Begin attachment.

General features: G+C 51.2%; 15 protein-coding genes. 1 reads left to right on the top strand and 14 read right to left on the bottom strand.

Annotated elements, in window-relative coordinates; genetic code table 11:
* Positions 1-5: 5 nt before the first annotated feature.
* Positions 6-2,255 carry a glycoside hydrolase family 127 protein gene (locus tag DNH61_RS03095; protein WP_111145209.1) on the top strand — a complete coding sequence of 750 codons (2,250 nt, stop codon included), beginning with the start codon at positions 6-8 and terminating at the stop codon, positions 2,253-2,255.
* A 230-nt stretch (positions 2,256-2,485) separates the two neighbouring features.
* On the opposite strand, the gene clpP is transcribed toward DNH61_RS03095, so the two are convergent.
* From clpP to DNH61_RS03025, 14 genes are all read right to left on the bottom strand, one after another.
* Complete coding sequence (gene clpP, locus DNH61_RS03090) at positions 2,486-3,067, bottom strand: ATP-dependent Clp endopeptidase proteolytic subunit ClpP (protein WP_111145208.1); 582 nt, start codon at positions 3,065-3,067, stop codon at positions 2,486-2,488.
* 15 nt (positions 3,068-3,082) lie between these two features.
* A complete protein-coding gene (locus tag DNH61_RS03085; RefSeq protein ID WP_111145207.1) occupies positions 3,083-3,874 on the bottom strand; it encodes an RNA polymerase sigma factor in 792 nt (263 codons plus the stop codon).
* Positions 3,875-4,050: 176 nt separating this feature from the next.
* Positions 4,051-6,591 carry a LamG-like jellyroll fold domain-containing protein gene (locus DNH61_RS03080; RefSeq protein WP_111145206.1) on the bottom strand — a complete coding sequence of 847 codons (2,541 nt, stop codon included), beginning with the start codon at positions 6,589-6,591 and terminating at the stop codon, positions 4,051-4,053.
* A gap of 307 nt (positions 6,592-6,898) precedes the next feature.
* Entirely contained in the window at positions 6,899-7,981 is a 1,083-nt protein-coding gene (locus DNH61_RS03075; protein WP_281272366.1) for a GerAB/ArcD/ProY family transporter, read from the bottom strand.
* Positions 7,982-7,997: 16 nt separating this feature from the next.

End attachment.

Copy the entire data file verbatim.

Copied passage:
General features: G+C 51.2%; 15 protein-coding genes. 1 reads left to right on the top strand and 14 read right to left on the bottom strand.

Annotated elements, in window-relative coordinates; genetic code table 11:
* Positions 1-5: 5 nt before the first annotated feature.
* Positions 6-2,255 carry a glycoside hydrolase family 127 protein gene (locus tag DNH61_RS03095; protein WP_111145209.1) on the top strand — a complete coding sequence of 750 codons (2,250 nt, stop codon included), beginning with the start codon at positions 6-8 and terminating at the stop codon, positions 2,253-2,255.
* A 230-nt stretch (positions 2,256-2,485) separates the two neighbouring features.
* On the opposite strand, the gene clpP is transcribed toward DNH61_RS03095, so the two are convergent.
* From clpP to DNH61_RS03025, 14 genes are all read right to left on the bottom strand, one after another.
* Complete coding sequence (gene clpP, locus DNH61_RS03090) at positions 2,486-3,067, bottom strand: ATP-dependent Clp endopeptidase proteolytic subunit ClpP (protein WP_111145208.1); 582 nt, start codon at positions 3,065-3,067, stop codon at positions 2,486-2,488.
* 15 nt (positions 3,068-3,082) lie between these two features.
* A complete protein-coding gene (locus tag DNH61_RS03085; RefSeq protein ID WP_111145207.1) occupies positions 3,083-3,874 on the bottom strand; it encodes an RNA polymerase sigma factor in 792 nt (263 codons plus the stop codon).
* Positions 3,875-4,050: 176 nt separating this feature from the next.
* Positions 4,051-6,591 carry a LamG-like jellyroll fold domain-containing protein gene (locus DNH61_RS03080; RefSeq protein WP_111145206.1) on the bottom strand — a complete coding sequence of 847 codons (2,541 nt, stop codon included), beginning with the start codon at positions 6,589-6,591 and terminating at the stop codon, positions 4,051-4,053.
* A gap of 307 nt (positions 6,592-6,898) precedes the next feature.
* Entirely contained in the window at positions 6,899-7,981 is a 1,083-nt protein-coding gene (locus DNH61_RS03075; protein WP_281272366.1) for a GerAB/ArcD/ProY family transporter, read from the bottom strand.
* Positions 7,982-7,997: 16 nt separating this feature from the next.